Rwanda receives COVID-19 vaccines through COVAX




Rwanda on Wednesday received the first shipment of COVID-19 vaccines from COVAX in its capital, Kigali, the ministry of health said.

The Rwandan Minister of Health, Daniel Ngamije, said this in the statement in Kigali.

The AstraZeneca-Oxford vaccines, which numbered 240,000 doses, will be followed by 102,960 doses of the Pfizer vaccines, also from the COVAX vaccine sharing programme, that is expected to arrive on Wednesday, the statement said.

The vaccines will be used to vaccinate a total of 171,480 people from risk groups who are identified as priority, including health personnel, frontline workers and those older than 65 years or with underlying health conditions, it said.

“We are pleased to receive these first AstraZeneca-Oxford and Pfizer vaccines through the COVAX initiative, and appreciate the partnerships with the UN family, GAVI, funders and as well as manufacturers that have made this possible,” said Ngamije.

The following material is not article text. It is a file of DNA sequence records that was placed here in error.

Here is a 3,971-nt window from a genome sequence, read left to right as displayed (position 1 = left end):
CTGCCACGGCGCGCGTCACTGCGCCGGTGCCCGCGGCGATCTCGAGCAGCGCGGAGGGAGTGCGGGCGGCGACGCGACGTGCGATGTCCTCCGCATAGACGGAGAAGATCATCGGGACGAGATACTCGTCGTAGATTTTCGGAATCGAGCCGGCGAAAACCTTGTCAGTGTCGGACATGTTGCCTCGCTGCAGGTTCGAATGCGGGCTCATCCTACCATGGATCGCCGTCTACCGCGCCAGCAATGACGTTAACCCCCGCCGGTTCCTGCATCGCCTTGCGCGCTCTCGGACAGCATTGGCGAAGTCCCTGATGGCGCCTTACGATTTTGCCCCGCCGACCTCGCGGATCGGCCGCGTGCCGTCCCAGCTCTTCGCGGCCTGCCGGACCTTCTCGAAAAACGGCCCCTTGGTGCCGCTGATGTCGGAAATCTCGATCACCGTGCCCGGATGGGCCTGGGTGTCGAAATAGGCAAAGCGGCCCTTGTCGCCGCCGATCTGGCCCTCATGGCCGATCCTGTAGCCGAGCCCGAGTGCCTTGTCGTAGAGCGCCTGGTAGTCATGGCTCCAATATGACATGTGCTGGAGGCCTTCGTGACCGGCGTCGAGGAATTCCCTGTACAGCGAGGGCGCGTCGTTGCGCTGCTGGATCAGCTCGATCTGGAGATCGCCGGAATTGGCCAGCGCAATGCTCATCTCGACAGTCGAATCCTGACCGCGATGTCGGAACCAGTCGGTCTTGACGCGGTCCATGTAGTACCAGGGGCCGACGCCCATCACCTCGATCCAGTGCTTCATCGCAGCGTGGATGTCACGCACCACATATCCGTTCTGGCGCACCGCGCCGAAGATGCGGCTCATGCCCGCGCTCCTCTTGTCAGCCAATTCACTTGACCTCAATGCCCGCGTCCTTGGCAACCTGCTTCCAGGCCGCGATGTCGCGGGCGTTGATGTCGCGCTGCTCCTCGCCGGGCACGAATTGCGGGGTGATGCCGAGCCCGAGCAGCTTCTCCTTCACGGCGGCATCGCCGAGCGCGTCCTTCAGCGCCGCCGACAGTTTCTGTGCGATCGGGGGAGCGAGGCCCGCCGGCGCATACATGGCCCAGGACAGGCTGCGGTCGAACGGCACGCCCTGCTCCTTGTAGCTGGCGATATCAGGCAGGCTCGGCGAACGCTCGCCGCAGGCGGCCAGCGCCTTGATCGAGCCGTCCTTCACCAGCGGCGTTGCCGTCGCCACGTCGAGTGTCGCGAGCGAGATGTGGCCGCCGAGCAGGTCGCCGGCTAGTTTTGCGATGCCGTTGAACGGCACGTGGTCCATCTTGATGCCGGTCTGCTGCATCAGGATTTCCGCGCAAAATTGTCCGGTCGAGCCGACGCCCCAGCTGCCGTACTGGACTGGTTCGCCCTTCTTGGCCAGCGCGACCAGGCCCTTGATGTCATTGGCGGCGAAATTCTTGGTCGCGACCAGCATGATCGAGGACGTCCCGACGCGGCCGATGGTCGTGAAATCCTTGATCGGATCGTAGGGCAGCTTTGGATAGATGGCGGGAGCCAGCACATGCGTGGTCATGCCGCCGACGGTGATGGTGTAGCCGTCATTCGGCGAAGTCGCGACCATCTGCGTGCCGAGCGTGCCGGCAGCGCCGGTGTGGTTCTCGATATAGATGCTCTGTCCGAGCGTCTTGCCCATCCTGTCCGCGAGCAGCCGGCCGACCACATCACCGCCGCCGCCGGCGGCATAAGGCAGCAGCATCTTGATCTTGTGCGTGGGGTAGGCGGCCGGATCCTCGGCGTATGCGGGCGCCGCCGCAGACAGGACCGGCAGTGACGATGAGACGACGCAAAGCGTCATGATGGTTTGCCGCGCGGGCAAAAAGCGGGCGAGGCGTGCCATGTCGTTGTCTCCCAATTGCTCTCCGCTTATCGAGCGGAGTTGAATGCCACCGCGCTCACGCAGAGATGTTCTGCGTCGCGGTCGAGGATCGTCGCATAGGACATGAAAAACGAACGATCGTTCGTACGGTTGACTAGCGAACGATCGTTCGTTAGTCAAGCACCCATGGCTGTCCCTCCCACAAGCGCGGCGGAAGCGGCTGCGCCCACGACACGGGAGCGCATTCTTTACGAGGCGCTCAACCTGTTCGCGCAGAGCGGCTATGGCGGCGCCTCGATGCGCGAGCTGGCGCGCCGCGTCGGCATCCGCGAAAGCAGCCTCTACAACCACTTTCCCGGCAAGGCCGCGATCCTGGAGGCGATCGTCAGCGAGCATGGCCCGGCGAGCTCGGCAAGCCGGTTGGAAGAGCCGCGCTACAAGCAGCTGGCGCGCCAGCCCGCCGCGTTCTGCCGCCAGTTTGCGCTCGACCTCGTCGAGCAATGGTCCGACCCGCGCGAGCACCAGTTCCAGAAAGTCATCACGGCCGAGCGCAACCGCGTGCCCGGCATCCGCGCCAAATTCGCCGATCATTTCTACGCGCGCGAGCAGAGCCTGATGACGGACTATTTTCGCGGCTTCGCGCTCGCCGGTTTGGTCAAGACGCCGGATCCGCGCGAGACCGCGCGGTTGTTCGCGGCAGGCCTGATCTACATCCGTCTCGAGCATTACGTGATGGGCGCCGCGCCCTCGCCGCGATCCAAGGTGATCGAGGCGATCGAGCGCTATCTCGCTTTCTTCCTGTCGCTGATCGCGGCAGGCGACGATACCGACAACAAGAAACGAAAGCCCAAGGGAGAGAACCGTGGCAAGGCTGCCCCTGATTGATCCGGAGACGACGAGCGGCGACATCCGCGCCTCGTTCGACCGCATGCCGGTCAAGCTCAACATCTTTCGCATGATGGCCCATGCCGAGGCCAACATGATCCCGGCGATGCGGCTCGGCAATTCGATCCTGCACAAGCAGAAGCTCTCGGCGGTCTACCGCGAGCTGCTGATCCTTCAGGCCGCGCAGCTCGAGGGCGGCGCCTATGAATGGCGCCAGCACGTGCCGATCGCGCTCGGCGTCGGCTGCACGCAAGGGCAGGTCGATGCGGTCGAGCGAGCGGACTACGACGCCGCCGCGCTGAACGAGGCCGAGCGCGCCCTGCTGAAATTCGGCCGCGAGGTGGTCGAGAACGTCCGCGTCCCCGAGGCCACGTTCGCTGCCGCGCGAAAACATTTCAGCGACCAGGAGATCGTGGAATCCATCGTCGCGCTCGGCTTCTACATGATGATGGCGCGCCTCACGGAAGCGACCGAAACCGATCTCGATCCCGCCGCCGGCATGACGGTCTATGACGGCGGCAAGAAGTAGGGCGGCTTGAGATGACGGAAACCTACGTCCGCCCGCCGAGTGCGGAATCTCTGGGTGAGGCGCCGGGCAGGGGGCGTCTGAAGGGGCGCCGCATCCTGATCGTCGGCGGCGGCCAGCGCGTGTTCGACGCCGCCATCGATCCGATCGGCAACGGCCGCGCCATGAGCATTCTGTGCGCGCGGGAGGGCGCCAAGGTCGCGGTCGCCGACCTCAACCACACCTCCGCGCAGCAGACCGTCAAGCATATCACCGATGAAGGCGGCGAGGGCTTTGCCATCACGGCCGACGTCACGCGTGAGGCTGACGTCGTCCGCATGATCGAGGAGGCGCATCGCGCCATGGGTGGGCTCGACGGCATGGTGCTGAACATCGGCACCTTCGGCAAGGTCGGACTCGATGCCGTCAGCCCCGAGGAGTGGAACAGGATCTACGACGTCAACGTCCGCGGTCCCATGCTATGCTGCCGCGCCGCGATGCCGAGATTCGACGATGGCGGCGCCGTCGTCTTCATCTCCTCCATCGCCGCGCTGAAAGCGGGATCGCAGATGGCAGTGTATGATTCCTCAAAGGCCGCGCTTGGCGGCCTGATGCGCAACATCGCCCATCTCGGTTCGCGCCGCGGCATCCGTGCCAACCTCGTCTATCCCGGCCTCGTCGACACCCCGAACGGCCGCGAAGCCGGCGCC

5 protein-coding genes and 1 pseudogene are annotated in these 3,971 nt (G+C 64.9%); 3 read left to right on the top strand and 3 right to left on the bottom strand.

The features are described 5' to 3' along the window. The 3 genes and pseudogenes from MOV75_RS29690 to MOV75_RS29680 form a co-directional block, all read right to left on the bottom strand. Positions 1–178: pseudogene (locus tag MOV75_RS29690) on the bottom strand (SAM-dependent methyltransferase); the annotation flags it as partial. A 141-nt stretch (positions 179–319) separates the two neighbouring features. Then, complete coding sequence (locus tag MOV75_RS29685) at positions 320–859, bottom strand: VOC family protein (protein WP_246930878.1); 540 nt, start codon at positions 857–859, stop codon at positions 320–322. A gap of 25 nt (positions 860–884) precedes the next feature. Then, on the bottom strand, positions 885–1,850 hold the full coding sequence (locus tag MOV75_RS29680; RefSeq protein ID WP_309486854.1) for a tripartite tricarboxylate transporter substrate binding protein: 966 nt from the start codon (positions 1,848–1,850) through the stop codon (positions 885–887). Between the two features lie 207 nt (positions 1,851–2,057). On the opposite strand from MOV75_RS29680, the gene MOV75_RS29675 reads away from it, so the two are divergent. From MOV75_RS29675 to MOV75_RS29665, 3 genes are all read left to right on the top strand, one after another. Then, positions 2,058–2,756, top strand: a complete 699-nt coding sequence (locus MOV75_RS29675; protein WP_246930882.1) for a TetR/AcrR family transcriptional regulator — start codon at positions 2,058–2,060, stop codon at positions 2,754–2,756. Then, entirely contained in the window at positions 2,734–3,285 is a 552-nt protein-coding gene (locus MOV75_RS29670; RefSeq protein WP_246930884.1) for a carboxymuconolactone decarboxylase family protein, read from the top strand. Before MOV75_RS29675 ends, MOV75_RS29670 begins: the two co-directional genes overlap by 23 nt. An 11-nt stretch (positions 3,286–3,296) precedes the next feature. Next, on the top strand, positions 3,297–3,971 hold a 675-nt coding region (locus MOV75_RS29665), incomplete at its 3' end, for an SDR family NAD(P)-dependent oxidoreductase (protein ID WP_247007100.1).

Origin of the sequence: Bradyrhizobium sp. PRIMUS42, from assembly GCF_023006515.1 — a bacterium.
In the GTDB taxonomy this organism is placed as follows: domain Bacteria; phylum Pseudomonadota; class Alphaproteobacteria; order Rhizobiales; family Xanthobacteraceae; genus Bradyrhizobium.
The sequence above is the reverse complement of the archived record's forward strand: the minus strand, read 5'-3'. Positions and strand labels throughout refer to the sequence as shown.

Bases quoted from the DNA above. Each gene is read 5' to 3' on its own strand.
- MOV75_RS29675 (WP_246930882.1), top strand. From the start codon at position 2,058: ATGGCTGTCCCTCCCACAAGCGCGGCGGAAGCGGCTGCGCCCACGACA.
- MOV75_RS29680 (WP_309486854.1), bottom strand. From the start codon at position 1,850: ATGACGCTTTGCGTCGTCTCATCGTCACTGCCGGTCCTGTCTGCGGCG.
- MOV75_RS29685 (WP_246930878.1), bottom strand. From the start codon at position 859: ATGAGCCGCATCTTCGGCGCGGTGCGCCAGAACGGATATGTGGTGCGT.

The central African nation will immediately roll out its prepared vaccine plan, which will see the targeted risk groups across the country receiving their first dose, he said.

According to him, Rwanda’s target is to vaccinate 30 per cent of the population by the end of 2021 and 60 per cent by the end of 2022.

The jabs from the COVAX represent an “unprecedented global effort” to have equitable access to COVID-19 vaccines, WHO Rwanda Country Representative Kasonde Mwinga, said in the statement.

The vaccines will be dispatched on Thursday from the Rwanda Biomedical centre (RBC) warehouse to district hospitals and then to all 508 health centres across the country, according to the statement.

The country will kick off the vaccination exercise on Friday in hospitals and health centres, and recipients will be invited through respective districts, it added.

According to the government, Rwanda continues negotiations with multiple partners, including international organisations and other governments to acquire additional vaccines.

The country plans to inoculate at least 60 per cent of its population, or some eight million people, in two years to achieve herd immunity against the virus.

As of Tuesday, Rwanda had recorded a total of 19,111 confirmed COVID-19 cases, with 17,472 recoveries and 265 deaths. (Xinhua/)

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